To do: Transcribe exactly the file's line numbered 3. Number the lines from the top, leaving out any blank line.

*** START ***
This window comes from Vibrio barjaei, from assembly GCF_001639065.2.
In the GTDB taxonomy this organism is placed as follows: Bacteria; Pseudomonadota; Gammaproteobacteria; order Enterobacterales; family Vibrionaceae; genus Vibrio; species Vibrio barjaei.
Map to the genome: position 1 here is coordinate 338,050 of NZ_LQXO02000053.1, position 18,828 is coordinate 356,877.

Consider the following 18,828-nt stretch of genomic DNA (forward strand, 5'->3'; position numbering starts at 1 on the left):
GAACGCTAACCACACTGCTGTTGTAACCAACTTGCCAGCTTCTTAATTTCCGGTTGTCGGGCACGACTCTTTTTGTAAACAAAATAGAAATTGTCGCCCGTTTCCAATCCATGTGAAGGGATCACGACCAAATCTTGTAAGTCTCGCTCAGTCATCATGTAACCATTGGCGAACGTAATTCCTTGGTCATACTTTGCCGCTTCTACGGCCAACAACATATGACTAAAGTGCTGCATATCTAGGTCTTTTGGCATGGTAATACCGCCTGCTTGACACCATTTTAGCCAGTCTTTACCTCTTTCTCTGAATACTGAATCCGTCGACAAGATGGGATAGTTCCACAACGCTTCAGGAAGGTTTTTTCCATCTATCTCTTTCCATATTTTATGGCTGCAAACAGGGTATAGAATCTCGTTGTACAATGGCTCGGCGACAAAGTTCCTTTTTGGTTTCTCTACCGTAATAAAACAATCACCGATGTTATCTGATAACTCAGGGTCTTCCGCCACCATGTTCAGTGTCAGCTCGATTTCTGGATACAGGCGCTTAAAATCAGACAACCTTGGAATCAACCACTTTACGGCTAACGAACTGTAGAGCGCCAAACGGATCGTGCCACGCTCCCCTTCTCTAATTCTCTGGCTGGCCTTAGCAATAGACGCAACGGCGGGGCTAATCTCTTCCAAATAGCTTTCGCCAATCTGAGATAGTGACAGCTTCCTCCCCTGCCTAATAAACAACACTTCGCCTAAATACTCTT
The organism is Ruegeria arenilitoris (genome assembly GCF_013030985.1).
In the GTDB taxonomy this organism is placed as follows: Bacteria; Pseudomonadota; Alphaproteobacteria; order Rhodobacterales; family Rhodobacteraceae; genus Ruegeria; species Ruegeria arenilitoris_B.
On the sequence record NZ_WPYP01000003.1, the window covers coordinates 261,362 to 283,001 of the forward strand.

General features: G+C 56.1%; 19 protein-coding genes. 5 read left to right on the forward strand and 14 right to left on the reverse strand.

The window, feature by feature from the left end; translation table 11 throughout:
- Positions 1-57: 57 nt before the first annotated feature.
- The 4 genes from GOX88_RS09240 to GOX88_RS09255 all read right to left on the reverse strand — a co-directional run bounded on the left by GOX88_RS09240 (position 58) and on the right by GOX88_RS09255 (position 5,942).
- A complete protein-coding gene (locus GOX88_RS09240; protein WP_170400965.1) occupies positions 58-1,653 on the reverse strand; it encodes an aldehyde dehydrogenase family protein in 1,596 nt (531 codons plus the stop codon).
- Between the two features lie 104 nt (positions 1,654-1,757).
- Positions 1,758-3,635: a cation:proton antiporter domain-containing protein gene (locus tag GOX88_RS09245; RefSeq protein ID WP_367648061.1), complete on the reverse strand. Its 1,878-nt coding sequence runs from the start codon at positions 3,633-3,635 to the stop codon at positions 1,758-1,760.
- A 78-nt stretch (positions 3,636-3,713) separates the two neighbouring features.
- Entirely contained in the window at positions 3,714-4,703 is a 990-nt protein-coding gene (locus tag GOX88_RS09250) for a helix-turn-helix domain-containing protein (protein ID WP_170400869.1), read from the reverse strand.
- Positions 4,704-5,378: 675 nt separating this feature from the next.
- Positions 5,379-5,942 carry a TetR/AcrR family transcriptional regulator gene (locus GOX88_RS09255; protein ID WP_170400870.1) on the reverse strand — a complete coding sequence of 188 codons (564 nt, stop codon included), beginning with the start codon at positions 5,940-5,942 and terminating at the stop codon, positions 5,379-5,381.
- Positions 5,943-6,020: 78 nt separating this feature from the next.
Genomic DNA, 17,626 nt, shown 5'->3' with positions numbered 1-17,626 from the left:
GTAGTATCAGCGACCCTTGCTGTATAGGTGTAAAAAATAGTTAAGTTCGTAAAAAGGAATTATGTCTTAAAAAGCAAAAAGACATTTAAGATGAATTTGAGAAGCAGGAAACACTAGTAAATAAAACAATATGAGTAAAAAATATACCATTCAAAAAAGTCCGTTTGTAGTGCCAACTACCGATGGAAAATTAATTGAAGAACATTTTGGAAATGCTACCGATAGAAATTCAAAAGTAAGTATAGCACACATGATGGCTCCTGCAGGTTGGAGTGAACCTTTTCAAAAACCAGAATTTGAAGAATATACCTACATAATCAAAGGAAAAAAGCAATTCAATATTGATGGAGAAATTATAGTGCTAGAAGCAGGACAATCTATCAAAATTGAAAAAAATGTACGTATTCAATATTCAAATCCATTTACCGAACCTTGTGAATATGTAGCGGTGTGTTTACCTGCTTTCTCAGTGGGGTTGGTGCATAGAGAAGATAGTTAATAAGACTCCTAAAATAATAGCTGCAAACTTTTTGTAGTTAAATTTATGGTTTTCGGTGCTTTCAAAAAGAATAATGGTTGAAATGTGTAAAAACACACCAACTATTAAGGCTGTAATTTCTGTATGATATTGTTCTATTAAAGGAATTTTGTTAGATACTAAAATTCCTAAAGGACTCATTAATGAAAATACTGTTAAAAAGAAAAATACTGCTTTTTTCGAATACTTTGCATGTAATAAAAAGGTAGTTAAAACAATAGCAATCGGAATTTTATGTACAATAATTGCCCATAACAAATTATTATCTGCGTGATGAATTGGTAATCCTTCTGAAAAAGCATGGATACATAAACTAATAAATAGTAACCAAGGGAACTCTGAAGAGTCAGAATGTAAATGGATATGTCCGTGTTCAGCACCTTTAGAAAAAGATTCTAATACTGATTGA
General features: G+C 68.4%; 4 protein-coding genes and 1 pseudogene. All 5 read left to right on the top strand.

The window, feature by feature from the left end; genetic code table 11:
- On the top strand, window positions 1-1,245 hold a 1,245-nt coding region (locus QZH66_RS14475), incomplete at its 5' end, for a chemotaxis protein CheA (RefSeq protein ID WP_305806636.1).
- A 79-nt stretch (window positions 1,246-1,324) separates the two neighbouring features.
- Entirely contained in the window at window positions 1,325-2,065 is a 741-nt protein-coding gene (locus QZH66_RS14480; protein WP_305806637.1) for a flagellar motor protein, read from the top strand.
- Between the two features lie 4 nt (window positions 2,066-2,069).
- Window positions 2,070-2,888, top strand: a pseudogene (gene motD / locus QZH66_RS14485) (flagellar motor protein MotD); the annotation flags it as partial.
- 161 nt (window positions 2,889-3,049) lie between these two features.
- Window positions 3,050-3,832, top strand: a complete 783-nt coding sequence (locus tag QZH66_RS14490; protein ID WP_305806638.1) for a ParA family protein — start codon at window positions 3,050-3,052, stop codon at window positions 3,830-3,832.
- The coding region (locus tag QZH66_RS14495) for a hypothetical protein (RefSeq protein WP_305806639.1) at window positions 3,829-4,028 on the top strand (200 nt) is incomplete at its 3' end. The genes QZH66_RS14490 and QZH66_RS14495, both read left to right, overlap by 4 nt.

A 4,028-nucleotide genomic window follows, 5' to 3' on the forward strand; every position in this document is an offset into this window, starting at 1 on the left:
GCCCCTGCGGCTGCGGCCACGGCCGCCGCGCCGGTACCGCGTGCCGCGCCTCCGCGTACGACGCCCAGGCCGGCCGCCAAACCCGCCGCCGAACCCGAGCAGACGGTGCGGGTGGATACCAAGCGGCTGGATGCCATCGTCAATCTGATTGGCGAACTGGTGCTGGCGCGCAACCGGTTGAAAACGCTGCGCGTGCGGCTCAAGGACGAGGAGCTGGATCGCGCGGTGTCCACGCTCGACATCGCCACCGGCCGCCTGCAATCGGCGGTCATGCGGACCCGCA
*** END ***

Map to the genome: position 1 here is coordinate 338,050 of NZ_LQXO02000053.1, position 18,828 is coordinate 356,877.